It’s been quite a while since the last blog post. Summer has passed, and due to job/family/life/whatever I ended in not working on game development as much as I intended. I procrastinated a while, also indulging in some console games (note for the future myself, I’m beginning to grow tired of current sandbox games… is the genre which has become stale and can be refreshed or is it doomed?). I simply wasn’t able to follow the monthly #1GAM jams, as well.

However, I devised some intriguing ideas and worked on my game framework. I enhanced the entity management module (not in the ECS sense) I’m evolving over time. For the record, it’s purpose is to handle a collection of so-called entities (clever and original name, I know) by driving the updating and drawing steps. It also takes care of collision detection, which was the main area of this enhancement.

In the previous iteration I optimized the framework by adopting a grid-based partitioning policy (and ending in implementing a spatial hash-map technique without prior knowledge of it). Now it’s time to tackle the collision resolution.

I was fairly reluctant in doing it, since I always strived to keep the development approach as much coherent with the old-days techniques as possible. However, I deemed that this was simply too stubborn from me. Back on the C64/Amiga/Atari/whatever platform, collision detection and resolution were definitely implemented in a simpler fashion than nowadays (due to both slower CPUs and lower level languages use, most notably assembly)… but they were also based upon and cleverly exploited peculiar hardware features of the platforms themselves (e.g. hardware interrupts, co-processors, etc…) to aid the tiny slow central processing unit. For that reason, algorithms were specifically tailored to handle the specific game needs. From time to time this also ended in being faulty in some corner cases resulting in funny (and sometimes famous) glitches.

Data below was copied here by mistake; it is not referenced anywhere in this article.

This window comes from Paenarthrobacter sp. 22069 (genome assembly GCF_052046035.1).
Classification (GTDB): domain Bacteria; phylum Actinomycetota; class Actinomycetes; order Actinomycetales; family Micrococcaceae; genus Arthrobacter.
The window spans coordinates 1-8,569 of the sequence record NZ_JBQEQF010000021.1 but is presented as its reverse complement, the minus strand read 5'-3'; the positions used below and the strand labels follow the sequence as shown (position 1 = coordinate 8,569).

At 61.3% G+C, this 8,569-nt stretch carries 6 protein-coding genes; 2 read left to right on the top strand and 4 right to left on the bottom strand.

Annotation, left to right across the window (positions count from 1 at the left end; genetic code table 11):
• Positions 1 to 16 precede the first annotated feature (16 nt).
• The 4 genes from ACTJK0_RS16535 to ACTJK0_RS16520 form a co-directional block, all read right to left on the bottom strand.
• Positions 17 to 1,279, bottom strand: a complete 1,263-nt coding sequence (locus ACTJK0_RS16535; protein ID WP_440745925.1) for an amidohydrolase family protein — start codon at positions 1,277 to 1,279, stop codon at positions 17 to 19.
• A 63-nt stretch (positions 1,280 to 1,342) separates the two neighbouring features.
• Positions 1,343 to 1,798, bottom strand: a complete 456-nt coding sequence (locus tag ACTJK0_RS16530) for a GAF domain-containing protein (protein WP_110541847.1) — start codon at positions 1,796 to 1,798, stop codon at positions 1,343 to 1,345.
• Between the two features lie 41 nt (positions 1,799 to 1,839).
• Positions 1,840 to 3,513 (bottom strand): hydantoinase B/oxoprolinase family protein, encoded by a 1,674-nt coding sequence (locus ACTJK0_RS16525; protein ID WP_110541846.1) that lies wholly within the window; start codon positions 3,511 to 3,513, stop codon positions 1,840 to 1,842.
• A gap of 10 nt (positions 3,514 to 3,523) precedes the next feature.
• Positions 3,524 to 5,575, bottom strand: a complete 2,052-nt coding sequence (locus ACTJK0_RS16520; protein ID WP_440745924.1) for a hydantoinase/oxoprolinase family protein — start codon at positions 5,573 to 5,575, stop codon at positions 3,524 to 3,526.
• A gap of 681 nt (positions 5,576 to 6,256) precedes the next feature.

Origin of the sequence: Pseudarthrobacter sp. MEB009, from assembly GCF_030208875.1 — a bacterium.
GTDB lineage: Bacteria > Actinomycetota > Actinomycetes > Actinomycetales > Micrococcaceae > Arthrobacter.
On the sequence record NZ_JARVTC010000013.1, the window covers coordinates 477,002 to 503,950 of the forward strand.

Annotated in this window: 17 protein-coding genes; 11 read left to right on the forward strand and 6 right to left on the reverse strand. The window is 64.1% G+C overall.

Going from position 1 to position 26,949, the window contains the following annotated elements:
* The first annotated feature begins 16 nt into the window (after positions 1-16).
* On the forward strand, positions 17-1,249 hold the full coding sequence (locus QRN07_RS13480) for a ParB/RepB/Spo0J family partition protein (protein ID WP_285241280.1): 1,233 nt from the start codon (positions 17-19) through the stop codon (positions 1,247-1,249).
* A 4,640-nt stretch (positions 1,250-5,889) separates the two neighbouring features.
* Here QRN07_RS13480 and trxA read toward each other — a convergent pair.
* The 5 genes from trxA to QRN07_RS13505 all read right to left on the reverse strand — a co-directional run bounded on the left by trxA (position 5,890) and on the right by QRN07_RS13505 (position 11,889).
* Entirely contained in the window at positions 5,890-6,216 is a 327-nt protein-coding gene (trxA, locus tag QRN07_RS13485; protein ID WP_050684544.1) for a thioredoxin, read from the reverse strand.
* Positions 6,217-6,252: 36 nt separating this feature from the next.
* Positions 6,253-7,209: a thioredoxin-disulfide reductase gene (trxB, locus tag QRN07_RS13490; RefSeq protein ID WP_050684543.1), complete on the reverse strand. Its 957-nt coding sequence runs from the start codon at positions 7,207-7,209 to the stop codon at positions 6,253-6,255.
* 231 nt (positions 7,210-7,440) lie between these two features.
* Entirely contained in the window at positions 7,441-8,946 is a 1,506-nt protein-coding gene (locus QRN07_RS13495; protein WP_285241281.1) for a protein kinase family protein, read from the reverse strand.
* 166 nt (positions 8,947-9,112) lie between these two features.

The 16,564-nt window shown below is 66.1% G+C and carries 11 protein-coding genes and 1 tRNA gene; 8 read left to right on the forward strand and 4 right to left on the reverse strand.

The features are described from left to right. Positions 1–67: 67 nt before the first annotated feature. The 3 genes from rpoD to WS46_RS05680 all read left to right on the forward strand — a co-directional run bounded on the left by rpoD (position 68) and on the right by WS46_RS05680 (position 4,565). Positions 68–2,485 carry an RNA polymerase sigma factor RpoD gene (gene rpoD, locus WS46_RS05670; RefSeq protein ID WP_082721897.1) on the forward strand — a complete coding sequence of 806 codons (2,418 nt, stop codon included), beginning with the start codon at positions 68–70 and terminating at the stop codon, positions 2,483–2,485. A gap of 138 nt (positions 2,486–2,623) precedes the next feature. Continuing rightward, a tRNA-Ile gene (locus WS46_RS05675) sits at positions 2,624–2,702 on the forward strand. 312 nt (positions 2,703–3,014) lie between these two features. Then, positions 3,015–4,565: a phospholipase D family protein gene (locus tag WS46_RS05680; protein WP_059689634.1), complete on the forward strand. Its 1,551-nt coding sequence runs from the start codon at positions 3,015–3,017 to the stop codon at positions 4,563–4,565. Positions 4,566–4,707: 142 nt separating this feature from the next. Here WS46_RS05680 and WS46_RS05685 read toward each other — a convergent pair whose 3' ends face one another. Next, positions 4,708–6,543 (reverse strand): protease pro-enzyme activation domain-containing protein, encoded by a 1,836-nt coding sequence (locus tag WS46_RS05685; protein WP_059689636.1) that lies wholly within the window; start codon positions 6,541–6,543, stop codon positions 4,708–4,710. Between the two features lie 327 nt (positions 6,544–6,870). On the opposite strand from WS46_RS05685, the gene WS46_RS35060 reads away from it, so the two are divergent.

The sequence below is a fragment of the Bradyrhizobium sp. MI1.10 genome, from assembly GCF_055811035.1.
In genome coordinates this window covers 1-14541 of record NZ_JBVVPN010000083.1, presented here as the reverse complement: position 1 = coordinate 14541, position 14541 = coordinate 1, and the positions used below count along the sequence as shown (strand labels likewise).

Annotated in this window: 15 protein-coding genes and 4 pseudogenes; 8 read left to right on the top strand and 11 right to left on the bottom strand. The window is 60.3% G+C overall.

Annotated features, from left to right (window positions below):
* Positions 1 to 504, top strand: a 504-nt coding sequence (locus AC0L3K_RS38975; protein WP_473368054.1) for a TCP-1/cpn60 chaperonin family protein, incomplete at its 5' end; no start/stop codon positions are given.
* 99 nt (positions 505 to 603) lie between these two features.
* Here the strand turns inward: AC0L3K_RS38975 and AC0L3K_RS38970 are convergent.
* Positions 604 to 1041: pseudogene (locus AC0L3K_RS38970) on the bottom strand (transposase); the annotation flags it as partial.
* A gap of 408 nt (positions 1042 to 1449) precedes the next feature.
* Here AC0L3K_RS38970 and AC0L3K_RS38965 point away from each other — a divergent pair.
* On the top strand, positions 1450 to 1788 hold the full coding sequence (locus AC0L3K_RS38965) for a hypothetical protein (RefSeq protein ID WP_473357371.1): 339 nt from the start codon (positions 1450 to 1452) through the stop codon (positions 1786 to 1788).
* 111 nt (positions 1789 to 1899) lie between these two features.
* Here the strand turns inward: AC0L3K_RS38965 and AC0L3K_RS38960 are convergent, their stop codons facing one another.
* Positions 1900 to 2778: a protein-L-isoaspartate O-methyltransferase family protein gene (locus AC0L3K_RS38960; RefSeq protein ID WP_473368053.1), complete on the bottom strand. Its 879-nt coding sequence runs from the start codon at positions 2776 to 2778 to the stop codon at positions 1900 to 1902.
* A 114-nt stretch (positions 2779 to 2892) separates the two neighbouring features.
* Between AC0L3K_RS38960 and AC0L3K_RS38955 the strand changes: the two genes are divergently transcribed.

Today things are outright different. We no longer have such chipsets and their peculiar features to exploit. On the contrary, CPUs are much more powerful (paired with some neat GPUs) and we can implement more sophisticated algorithms that don’t trip on these “faults” and can be developed as reusable modules (e.g. a collision detection-and-resolution module we can use both in a platform game and shooter).

Will this mean we are going to loose the vintage genuinity of the early games?

In my option not necessarily. The result will certainly be more evolved (and we would be crazy in not trying to evolve it), and some will end in an abuse of it, but I think we can achieve a good level of “faithfulness” even by adopting newer algorithms and techniques… just keep in mind that we are coding games to simulate real-life behaviours, and not emulate them.

( this is also related to the use and abuse of physics-engine that plagues the game scene… I’m simply too fed up with them… )

Much like cartoons do; they are funny and interesting because the approximate and exaggerates reality. Speaking of which, I strongly suggest to adopt some of the 12 principles of animation to spice up your games.

Enough with this. Let’s move on in coding some concrete game! :)

( By the way, I think I devised quite a nice and reusable piece of code to handle the “actors” and I’m happy with it )